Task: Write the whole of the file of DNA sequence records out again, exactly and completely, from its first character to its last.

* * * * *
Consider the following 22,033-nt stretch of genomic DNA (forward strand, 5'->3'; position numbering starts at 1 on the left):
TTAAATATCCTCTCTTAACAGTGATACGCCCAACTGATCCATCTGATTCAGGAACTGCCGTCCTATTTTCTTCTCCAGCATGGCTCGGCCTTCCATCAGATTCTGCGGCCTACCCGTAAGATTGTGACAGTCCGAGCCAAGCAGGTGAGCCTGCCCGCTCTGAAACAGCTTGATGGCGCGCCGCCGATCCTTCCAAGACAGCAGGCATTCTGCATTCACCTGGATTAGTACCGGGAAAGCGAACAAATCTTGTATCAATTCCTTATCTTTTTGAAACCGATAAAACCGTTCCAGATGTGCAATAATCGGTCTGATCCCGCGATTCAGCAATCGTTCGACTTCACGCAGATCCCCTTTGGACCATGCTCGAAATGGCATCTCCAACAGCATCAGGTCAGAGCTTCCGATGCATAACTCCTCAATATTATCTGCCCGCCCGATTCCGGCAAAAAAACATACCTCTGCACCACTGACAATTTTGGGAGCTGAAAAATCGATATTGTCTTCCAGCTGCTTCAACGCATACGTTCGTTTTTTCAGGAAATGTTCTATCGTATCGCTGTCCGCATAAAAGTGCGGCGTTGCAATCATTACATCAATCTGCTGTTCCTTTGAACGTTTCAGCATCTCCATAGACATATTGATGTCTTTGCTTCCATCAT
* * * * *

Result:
Consider the following 22,033-nt stretch of genomic DNA (forward strand, 5'->3'; position numbering starts at 1 on the left):
TTAAATATCCTCTCTTAACAGTGATACGCCCAACTGATCCATCTGATTCAGGAACTGCCGTCCTATTTTCTTCTCCAGCATGGCTCGGCCTTCCATCAGATTCTGCGGCCTACCCGTAAGATTGTGACAGTCCGAGCCAAGCAGGTGAGCCTGCCCGCTCTGAAACAGCTTGATGGCGCGCCGCCGATCCTTCCAAGACAGCAGGCATTCTGCATTCACCTGGATTAGTACCGGGAAAGCGAACAAATCTTGTATCAATTCCTTATCTTTTTGAAACCGATAAAACCGTTCCAGATGTGCAATAATCGGTCTGATCCCGCGATTCAGCAATCGTTCGACTTCACGCAGATCCCCTTTGGACCATGCTCGAAATGGCATCTCCAACAGCATCAGGTCAGAGCTTCCGATGCATAACTCCTCAATATTATCTGCCCGCCCGATTCCGGCAAAAAAACATACCTCTGCACCACTGACAATTTTGGGAGCTGAAAAATCGATATTGTCTTCCAGCTGCTTCAACGCATACGTTCGTTTTTTCAGGAAATGTTCTATCGTATCGCTGTCCGCATAAAAGTGCGGCGTTGCAATCATTACATCAATCTGCTGTTCCTTTGAACGTTTCAGCATCTCCATAGACATATTGATGTCTTTGCTTCCATCAT